[12] Warren A. Keller, "Inside PixInsight", 2nd edition, Springer (2018)

[13] Juan Conejero: "Dark Frame Optimization Algorithm", https://pixinsight.com/forum/index.php?threads/dark-frame-optimization-algorithm.8529/

[14] "Bayer drizzle instead of de-Bayering with OSC", https://pixinsight.com/forum/index.php?threads/bayer-drizzle-instead-of-de-bayering-with-osc.12996/ and
"Additional Interpolation Methods in Debayer Module", https://pixinsight.com/forum/index....n-methods-in-debayer-module.13040/#post-80816

[15] "Weighted Batch Preprocessing update - v1.4.0", https://pixinsight.com/forum/index.php?threads/weighted-batch-preprocessing-update-v1-4-0.13677/

[16] Tommaso Rubechi, "The new Weighted BatchPreprocessing v1.4.0", https://www.tommasorubechi.it/2019/11/15/the-new-weighted-batchpreprocessing/

[17] Roberto Sartori, "Weighted Batch Preprocessing v1.4.0 - an improved version of PixInsight Batch Preprocessing", https://www.tommasorubechi.it/wp-content/uploads/2019/11/WBPP-Guide_v1.4.0.pdf

[18] "WBPP tutorial series", https://pixinsight.com/forum/index.php?threads/wbpp-tutorial-series.14632/

[19] "Preprocessing Canon DSLR frames - a different approach", https://pixinsight.com/forum/index....-canon-dslr-frames-a-different-approach.6773/

[20] "Bias frames - pixel rejection - temperature regulated DSLR", https://pixinsight.com/forum/index....el-rejection-temperature-regulated-dslr.6747/

--------------------------------------------------
 

Attachments

Last edited:

russp

Member
Mar 13, 2014
15
0
Great guide - very useful, can I ask what debayer pattern you're using for your ASI294 ? I've been using RGGB but I'm not entirely sure it's correct as it's giving me really noisy blotchy backgrounds even after DBE.
 

lage

Active member
Mar 24, 2017
25
0
Very informative and helpful, thanks.
I have one question though, that I haven't found the answer to;
I only use DSLR's for my astrophotography. Shooting lights and darks under the same circumstances is understandable, but how about flats and biases? Can you have one set of these for all your lights and darks, or do you need different sets for different ambient temperatures, ISO settings etc?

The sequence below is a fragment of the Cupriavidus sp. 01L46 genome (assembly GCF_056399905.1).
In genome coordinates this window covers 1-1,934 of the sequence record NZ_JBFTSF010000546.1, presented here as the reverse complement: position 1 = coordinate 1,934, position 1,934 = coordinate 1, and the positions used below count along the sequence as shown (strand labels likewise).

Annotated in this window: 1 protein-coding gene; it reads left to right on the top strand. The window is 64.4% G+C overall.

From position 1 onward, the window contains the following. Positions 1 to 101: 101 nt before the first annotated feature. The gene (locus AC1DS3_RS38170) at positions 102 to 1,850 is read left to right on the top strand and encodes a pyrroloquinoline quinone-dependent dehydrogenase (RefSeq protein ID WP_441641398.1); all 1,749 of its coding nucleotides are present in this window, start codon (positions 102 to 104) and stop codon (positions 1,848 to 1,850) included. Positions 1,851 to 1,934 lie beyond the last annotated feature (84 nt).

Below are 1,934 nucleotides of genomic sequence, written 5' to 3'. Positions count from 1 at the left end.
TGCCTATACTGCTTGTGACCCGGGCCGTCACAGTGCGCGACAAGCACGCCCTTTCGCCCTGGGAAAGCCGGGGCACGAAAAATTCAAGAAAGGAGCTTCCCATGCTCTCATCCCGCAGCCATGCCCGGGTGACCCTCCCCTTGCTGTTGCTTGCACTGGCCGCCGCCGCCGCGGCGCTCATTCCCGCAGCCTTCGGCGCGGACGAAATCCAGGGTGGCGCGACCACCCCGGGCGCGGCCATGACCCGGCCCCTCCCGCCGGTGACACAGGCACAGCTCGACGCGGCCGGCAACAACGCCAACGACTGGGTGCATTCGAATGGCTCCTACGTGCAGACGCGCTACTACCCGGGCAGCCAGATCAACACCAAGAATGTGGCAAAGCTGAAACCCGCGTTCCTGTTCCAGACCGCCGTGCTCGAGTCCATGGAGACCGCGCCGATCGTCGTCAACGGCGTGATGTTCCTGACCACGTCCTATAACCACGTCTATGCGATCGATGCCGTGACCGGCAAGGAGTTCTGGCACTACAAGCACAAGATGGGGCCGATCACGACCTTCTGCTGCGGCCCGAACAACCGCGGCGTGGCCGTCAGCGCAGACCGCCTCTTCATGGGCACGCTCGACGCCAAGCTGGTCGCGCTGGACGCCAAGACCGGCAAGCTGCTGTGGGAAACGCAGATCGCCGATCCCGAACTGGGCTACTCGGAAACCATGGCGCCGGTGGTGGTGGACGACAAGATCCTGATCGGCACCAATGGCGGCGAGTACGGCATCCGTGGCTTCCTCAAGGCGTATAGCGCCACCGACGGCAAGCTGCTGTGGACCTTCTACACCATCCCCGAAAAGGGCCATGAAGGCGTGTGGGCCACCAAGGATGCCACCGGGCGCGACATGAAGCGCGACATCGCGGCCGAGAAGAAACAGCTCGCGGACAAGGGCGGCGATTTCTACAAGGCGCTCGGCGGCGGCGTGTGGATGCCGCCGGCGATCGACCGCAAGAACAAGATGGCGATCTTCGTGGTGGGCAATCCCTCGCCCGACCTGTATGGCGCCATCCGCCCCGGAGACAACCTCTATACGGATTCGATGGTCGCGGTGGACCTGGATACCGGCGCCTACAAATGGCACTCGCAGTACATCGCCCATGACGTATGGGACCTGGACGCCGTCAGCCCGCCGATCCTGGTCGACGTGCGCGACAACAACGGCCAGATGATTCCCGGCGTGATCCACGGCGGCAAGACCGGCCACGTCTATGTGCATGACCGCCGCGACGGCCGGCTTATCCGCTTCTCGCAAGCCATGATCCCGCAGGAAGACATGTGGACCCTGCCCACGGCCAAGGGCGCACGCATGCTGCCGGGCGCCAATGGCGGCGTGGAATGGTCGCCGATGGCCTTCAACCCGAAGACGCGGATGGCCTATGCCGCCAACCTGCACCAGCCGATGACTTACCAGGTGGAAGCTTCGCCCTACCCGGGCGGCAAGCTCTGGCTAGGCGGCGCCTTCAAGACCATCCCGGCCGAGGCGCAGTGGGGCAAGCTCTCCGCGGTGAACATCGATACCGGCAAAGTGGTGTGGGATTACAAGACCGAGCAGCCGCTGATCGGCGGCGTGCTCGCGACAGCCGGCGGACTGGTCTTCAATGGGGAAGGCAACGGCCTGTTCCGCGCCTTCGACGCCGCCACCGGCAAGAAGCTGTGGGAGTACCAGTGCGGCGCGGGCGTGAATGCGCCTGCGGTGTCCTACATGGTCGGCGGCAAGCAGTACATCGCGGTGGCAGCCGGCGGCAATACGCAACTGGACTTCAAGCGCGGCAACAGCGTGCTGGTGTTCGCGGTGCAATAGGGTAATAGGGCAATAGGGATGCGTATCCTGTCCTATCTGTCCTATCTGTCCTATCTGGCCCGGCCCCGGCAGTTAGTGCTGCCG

Best regards,
Lage
 

sn2006gy

Member
Jun 10, 2020
22
2
I have one question though, that I haven't found the answer to;
I only use DSLR's for my astrophotography. Shooting lights and darks under the same circumstances is understandable, but how about flats and biases? Can you have one set of these for all your lights and darks, or do you need different sets for different ambient temperatures, ISO settings etc?
Many people create a master bias and use that (or a super bias as it's called) and it can be done at any time and any temperature. Typically, I do flats using nina flat wizard at the end of observing (using sky flats during morning hours). Nina will calibrate the flats to optimum exposure. Goes so quick I haven't tried to do master flats and save them. Plus, I move my telescope around a lot so dust won't necessarily always stay in same place long enough for masterflats sets to remove motes reliably.
 

sn2006gy

Member
Jun 10, 2020
22
2
What are people doing with their ASI533? There is no real ampglow to speak of. I've seen a lot of discussions of people not using darks and some even dropping bias if they have good dark flats, flats and lights. I'd love a similar capable monochrome to the 533... would simplify processing.
 

umasscrew39

Well-known member
May 4, 2019
72
22
For the ASI533MC (and its big brother, ASI2600MC), I've have had great success with darks, dark flats, flats but no bias. I now use WBPP with minimal PP. I started out just testing it with no flats and darks and the images were truly amazing, due to low noise and no amp glow, especially considering nothing was done with the lights. Of course, if your optics are dirty, the image will look nasty. So, not a good practice.
 
  • Like
Reactions: JPetruzzi

JPetruzzi

Active member
Jun 18, 2020
34
9
I did some tests w/my 533, tried it with just darks, no dark optimization, no bias, then calibrated the same frames in the standard PI workflow, i.e. bias, and calibrated and optimized darks. Resulting frames were nearly indistinguishable. Pretty sure the sensor is so good it won't matter what route you take. :)
 

umasscrew39

Well-known member
May 4, 2019
72
22
Let's just say, compared to when I used SX CCD cameras, which are very good, the 533 and 2600 CMOS are very forgiving cameras. They make the hobby much more enjoyable, in my opinion. Especially so, when you do not (like me) have a lot of clear nights to experiment and keep tweaking things.
 
  • Like
Reactions: JPetruzzi

JPetruzzi

Active member
Jun 18, 2020
34
9
Let's just say, compared to when I used SX CCD cameras, which are very good, the 533 and 2600 CMOS are very forgiving cameras. They make the hobby much more enjoyable, in my opinion. Especially so, when you do not (like me) have a lot of clear nights to experiment and keep tweaking things.
Glad to hear it--my ASI533MC-Pro is my first cooled camera, looks like I started with a good one. :)
 
  • Like
Reactions: umasscrew39

sn2006gy

Member
Jun 10, 2020
22
2
Been happily just processing with Flats, Flat darks and Lights using WBPP. Super simple. Love this camera!